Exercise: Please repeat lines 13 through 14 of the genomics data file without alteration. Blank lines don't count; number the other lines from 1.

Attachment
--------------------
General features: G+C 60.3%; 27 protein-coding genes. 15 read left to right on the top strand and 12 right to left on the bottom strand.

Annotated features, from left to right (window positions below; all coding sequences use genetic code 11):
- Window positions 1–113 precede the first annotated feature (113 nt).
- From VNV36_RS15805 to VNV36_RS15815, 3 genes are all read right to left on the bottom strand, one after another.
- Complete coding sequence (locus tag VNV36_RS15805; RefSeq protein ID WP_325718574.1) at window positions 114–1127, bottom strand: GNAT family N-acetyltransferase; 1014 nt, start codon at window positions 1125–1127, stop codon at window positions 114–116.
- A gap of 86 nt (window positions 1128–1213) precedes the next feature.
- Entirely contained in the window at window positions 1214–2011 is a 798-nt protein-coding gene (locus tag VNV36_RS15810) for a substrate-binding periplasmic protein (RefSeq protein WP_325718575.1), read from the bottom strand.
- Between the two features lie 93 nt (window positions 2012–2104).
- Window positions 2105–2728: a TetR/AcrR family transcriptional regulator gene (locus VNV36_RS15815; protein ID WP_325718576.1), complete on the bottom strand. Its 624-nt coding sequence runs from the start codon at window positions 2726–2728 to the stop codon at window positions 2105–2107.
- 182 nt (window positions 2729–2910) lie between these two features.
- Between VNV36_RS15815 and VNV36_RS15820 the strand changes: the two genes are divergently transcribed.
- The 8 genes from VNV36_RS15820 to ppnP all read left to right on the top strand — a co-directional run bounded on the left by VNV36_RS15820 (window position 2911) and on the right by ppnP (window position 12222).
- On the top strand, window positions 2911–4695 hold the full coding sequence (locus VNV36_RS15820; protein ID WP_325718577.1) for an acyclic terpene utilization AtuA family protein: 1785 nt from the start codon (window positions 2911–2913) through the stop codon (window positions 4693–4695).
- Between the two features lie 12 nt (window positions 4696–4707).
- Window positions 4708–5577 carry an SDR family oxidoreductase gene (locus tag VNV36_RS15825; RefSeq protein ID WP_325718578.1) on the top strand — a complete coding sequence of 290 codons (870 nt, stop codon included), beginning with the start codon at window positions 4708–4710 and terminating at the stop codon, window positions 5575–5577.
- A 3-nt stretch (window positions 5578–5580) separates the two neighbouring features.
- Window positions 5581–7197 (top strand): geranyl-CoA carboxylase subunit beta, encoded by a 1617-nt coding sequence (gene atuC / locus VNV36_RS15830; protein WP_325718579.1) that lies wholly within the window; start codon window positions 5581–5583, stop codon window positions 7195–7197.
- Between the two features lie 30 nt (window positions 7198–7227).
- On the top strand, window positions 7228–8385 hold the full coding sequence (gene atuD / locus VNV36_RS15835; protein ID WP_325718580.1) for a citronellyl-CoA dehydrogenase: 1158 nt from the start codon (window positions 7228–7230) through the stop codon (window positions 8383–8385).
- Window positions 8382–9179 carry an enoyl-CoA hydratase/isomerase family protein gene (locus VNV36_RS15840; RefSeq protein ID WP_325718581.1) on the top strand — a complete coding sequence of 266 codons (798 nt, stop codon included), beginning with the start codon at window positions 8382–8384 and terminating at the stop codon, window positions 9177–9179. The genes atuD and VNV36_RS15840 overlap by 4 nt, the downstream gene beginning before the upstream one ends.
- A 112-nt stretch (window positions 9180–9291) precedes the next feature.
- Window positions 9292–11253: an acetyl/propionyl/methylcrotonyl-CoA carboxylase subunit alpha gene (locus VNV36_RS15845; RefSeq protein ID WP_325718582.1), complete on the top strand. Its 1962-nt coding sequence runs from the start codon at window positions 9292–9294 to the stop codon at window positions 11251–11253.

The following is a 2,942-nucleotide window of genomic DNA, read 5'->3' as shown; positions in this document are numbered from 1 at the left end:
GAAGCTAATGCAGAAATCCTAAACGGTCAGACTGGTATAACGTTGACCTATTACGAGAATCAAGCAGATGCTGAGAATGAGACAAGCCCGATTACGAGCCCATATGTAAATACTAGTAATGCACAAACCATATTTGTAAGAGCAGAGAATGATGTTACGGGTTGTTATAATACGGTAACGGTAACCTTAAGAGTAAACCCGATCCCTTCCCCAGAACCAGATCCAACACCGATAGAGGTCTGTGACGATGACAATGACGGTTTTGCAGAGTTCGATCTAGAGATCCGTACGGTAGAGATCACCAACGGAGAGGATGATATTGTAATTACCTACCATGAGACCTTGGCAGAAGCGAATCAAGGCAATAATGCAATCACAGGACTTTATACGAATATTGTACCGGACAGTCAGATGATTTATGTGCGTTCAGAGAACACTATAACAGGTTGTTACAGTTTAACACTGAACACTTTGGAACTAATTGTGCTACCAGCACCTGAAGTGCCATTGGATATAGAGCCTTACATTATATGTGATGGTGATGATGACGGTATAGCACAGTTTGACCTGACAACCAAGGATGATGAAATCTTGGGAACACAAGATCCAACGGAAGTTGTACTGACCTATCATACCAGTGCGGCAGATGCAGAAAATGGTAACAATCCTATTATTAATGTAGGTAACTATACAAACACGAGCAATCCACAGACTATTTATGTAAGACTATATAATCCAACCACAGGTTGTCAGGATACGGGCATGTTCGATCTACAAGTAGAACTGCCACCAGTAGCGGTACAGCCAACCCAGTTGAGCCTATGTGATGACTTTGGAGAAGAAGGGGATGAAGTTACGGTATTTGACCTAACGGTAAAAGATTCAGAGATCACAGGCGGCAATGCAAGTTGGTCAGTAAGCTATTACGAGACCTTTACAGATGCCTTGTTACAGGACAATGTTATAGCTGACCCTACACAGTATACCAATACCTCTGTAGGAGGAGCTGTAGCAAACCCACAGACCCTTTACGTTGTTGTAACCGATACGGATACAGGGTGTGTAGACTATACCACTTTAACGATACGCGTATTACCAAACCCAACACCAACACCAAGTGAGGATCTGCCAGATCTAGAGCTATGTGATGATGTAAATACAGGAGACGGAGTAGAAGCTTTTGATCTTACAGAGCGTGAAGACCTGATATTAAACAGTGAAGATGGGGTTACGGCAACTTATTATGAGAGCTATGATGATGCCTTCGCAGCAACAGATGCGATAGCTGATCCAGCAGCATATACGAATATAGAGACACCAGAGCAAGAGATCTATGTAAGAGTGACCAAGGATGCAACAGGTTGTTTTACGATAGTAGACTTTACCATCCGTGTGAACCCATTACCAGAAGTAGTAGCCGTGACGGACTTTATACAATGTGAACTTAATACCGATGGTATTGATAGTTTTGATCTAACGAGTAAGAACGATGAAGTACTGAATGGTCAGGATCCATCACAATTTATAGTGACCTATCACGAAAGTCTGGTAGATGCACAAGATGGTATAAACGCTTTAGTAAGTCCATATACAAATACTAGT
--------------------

- On the top strand, window positions 2911–4695 hold the full coding sequence (locus VNV36_RS15820; protein ID WP_325718577.1) for an acyclic terpene utilization AtuA family protein: 1785 nt from the start codon (window positions 2911–2913) through the stop codon (window positions 4693–4695).
- Between the two features lie 12 nt (window positions 4696–4707).